Concern over the trajectory of the on-going American military commitment in Iraq and Afghanistan has combined with memories of Vietnam and its aftermath to fuel interest in conflict termination, the process by which wars are ended. While we have paid a great deal of attention to how wars get started—and even more attention on how to fight wars—we tend not to talk very much about how a war should end. It is surely an understatement to assert that books and articles about conflict termination are outnumbered a thousand to one by works on the manner in which wars are waged and won. What comes after the military leaves? How should a peace be constructed and what does "peace" mean after a war? How best do we create a successful outcome? For us? For the country we leave? Given the problems now apparent in the wars in Iraq and Afghanistan, how and when we get out of these wars may be the most important decisions we make in these long and important conflicts.

It is my intention here to move toward redressing the imbalance. There is no shortage of examples in history of both successful and failed strategies for ending wars. Though I will not explicitly address our options for extricating ourselves from our military commitment in Iraq and Afghanistan, concern for what they might be and their consequences are at the heart of this essay. In consequence, I will pay particular attention to wars in the relatively recent past involving attempts by external powers to overcome insurgencies, rebellions and revolutionary movements in other states.

What is War? Peace? Insurgency?
The necessary starting place is our understanding of the nature of war, what it is and how it is waged. That understanding is a product of the Age of Reason – the enlightenment of the 18th century - and assumes implicitly that wars are mostly fought between nation states and involve the clash of armed forces. That understanding is reflected in the two dictionary definitions below.

war \ n,a (1): a state of usually open and declared armed hostile conflict between political units (as states or nations) .
Webster's Third New International Dictionary, unabridged (Springfield, Massachusetts, 1981)

war, n, 1. a contest between nations or states (international war) or between parties in the same state (civil war), carried on by force of arms for various purposes, as to settle disputes about territorial possessions, to maintain rights that have been interfered with, to resist oppression, to avenge injuries, to conquer territory to extend dominion, etc.; a conflict of arms between hostile parties or nations; open hostility declared and engaged in.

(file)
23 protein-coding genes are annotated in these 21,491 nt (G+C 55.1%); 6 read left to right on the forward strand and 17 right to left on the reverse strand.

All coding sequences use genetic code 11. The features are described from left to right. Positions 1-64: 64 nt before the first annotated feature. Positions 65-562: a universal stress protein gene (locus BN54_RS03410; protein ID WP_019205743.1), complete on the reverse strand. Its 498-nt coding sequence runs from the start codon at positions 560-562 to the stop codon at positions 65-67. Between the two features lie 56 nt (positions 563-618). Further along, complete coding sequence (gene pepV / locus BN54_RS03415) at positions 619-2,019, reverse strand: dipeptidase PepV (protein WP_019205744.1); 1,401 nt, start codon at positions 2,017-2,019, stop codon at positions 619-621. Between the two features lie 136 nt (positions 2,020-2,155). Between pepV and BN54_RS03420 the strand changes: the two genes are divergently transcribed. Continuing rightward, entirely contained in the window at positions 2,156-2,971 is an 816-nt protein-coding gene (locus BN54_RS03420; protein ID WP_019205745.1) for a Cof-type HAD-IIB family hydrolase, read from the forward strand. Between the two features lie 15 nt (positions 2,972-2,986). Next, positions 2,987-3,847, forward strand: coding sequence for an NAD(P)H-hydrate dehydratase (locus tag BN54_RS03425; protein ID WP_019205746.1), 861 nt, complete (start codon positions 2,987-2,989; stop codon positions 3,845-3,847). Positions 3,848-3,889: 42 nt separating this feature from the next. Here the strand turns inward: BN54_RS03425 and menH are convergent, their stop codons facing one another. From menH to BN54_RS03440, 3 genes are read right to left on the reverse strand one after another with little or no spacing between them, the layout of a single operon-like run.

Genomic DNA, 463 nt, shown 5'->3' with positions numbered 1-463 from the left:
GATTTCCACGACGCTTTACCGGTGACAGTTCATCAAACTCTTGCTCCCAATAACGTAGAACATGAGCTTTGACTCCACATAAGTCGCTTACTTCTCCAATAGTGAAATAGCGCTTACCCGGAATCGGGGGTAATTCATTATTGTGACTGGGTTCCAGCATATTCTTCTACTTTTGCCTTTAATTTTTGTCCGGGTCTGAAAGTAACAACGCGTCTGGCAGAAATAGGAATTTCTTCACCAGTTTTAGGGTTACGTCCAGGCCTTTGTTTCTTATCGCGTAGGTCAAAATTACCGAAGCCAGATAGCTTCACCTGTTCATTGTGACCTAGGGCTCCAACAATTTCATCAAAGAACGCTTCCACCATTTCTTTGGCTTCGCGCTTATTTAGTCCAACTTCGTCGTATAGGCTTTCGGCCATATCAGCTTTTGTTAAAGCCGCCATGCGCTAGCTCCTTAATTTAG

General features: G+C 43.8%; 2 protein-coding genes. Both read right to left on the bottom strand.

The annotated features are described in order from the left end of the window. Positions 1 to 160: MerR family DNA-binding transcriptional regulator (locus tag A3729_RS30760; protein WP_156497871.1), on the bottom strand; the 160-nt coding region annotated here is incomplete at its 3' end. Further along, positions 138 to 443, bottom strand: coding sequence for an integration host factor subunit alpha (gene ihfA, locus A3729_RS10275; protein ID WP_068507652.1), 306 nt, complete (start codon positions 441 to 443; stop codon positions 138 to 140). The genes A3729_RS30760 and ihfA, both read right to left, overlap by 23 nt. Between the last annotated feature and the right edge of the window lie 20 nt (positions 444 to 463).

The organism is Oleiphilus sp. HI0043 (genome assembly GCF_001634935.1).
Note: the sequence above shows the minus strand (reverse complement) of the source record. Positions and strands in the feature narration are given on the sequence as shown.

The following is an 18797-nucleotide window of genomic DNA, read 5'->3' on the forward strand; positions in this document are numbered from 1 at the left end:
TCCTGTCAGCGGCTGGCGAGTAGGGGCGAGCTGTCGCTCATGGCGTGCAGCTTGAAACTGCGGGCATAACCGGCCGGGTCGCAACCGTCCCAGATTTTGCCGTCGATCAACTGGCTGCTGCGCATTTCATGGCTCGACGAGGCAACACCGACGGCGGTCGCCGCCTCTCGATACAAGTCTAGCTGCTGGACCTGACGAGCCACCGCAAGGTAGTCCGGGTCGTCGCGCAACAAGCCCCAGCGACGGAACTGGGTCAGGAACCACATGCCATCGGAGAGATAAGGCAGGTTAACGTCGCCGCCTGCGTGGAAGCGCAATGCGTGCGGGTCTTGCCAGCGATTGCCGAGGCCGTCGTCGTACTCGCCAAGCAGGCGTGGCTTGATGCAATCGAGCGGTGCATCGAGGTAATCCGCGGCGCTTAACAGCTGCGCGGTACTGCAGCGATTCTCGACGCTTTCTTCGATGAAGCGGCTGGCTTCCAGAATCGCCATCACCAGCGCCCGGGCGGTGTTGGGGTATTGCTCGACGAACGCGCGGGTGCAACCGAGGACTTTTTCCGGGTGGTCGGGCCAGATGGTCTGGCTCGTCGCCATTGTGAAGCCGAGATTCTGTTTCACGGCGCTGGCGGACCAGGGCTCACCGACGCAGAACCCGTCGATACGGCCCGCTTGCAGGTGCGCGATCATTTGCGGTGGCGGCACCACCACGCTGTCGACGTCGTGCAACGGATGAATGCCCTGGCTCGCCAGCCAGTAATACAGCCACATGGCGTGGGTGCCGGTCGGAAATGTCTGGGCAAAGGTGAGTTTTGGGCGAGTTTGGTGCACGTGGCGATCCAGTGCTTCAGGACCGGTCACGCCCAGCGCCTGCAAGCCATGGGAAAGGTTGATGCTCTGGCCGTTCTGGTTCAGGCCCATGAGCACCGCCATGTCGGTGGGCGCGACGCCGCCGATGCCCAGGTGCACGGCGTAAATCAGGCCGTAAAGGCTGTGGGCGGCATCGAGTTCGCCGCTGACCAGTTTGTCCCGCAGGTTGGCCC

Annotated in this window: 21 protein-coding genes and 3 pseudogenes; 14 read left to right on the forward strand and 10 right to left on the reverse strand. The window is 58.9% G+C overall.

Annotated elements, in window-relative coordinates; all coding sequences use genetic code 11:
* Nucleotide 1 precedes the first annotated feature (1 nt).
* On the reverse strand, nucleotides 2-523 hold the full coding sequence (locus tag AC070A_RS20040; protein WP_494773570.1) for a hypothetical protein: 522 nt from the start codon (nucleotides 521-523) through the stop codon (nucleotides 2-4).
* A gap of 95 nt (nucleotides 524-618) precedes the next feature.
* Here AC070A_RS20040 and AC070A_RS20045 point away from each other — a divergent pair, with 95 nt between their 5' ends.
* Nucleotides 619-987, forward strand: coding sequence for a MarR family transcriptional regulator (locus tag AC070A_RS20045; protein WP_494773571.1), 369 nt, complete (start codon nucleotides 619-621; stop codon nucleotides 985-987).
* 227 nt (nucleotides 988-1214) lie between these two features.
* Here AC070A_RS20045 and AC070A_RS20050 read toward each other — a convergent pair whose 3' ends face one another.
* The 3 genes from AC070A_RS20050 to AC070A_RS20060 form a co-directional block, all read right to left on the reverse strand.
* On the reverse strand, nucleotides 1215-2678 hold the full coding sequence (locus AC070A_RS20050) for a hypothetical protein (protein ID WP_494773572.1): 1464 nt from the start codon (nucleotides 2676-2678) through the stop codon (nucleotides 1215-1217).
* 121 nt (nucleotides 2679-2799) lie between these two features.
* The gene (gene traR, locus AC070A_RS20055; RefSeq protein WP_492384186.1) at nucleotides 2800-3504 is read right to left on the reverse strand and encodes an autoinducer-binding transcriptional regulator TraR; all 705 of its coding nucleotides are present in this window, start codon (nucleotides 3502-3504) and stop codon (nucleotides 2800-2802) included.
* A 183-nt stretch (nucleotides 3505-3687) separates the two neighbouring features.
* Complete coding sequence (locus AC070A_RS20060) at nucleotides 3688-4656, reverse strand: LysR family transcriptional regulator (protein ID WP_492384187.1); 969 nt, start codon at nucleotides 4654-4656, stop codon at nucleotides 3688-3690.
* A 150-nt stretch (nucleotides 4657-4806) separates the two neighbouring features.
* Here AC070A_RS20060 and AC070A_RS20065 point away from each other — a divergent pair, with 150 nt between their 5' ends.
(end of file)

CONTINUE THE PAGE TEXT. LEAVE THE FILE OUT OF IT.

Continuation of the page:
Webster's Monarch Dictionary, unabridged (Chicago, 1916)

Note that the second, and older, of the two definitions includes not only civil war, but conflict involving "parties" as well as nations. Still, the emphasis on "open hostility declared and engaged in" has a whiff of the Age of Reason about it. If these definitions are representative of our society's understanding of war—and I believe they are—then we have some intellectual re-tooling to do. I offer my own working definition by way of a starting point.

war, n,organized, socially sanctioned armed violence employed by opposing groups against one another, normally for political, social or economic purposes.

In encompassing conflict among non-state entities so long as they enjoy social sanction within their host societies this definition more closely approximates the realities of both the recent and remote past. To say that wars are waged for political, social or economic purposes does not exclude objectives that we might consider irrational or criminal. If we define political purposes to mean the ability to exercise power over others, ethnic cleansing and even genocide become political objectives. It is important to recognize that wars – even civil wars and insurgencies – are fought for real reasons and with objectives that are rational, at least to the participants.